Lean Six Sigma is a quality tool that gained much fame via manufacturing processes (e.g. Toyota – quality focus) before being leveraged in other areas such as business processes and systems. One of the principles of lean six Sigma is continuous improvement in the operation and processes. So how can Lean Six Sigma be leveraged related to Pediatric Practice Management? Some examples include:
• Using LEAN principles to improve the Pediatric Revenue Cycle each month by identifying billing processes on the front end and back end of the revenue cycle that slow down the payment stream to the practice. One objective measure is Accounts Receivable (AR) Days. The AR days are simply the amount of Revenue Outstanding to be collected for the practice divided by the average revenue collected per day. An optimal practice should be below 30 (which means about a month of Accounts Receivable is pending at any one time). We are able to move some practices into the low 20s.
• Holding a Kaizen event to evaluate the front end and back-end of the revenue cycle for your practice. By involving the appropriate individuals to this event, practices can identify ‘pain points’ of the revenue cycle and some potential solutions/ideas on how to improve this pain point.
• Request the physicians and providers in the practice to evaluate and determine the amount of time spent documenting in the EMR system as well as the quality of the clinical documentation. Usually, one physician leader from the practice should be the point for this effort. The time invested should be to identify the most common as well as least common clinical conditions in the office, the time for needed for the visit and charting the visit as well as the consistency of the clinical documentation.
These are a few examples of how a Pediatric Practice can apply LEAN six Sigma principles to improve the practice. For the practice to appropriately apply a recommended improvement, it is critical that the practice leverages a Pediatric Electronic Health Record and Practice Management system that can be customized for the practice (Make sure and speak with your E.M.R./practice management system vendor to discuss if/how the system can be modified/customized based on practice process flow changes). Using LEAN Six Sigma can help improve the operation, the revenue as well as improve patient and provider satisfaction.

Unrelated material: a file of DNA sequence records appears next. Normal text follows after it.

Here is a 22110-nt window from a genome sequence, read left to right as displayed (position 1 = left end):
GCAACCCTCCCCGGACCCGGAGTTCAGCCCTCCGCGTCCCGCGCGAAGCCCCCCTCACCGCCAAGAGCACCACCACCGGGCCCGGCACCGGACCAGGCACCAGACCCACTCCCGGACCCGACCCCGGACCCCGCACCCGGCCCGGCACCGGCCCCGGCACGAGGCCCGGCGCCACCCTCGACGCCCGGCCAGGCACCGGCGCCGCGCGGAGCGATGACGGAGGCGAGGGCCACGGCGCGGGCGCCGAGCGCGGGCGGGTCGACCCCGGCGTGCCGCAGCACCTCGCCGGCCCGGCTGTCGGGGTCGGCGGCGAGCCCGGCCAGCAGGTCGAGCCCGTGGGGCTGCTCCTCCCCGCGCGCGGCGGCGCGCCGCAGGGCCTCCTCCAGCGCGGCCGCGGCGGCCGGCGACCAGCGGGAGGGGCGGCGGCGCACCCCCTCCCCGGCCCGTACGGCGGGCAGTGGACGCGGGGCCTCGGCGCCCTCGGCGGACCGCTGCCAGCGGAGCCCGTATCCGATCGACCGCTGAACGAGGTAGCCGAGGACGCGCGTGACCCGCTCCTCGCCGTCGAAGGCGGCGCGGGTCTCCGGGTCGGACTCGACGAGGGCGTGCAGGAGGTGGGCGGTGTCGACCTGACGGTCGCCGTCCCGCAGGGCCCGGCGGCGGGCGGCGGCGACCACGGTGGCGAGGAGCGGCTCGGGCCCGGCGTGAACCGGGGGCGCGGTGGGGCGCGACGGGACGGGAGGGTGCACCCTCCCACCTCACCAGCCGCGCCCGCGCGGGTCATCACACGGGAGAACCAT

May 18, 2012 in
Uncategorized by support Team | Comments Off on Phase I Meaningful Use for Pediatric Practices: The Need to Change or Modify Practice Processes
I was on the phone with one of our valued customers this morning discussing Phase I Meaningful Use and the details on the “how” related to Meaningful Use. The overall goal of Health and Human Services is that providers utilize a certified E.H.R. in a meaningful way. A group of individuals invested months of discussions and feedback to obtain a list of parameters. One challenge for the group is to provide a universal list that applies across all fields of medicine. Some of the parameters in Pediatrics only apply to a certain segment of the population. For example, smoking status is for patients greater than 13 years of age. There are core measures that each provider needs to meet the benchmark for all these measures during the 90 day period being measured as well as selecting a list of 5 of the 10 menu measures.
A good E.H.R. system should provide a simple manner for a physician and/or Practice Administrator to evaluate performance of each of these benchmarks as well as very easily ‘drill down’ to identify how to correct/update patient data associated with the measure. How to use a meaningful use dashboard should take minimal training and review. The E.H.R. vendor should be able to guide an individual in the practice on the process via a web meeting or teleconference. So if you selected the ‘right’ E.H.R. system for Pediatrics, using the software and monitoring meaningful use should be straight forward.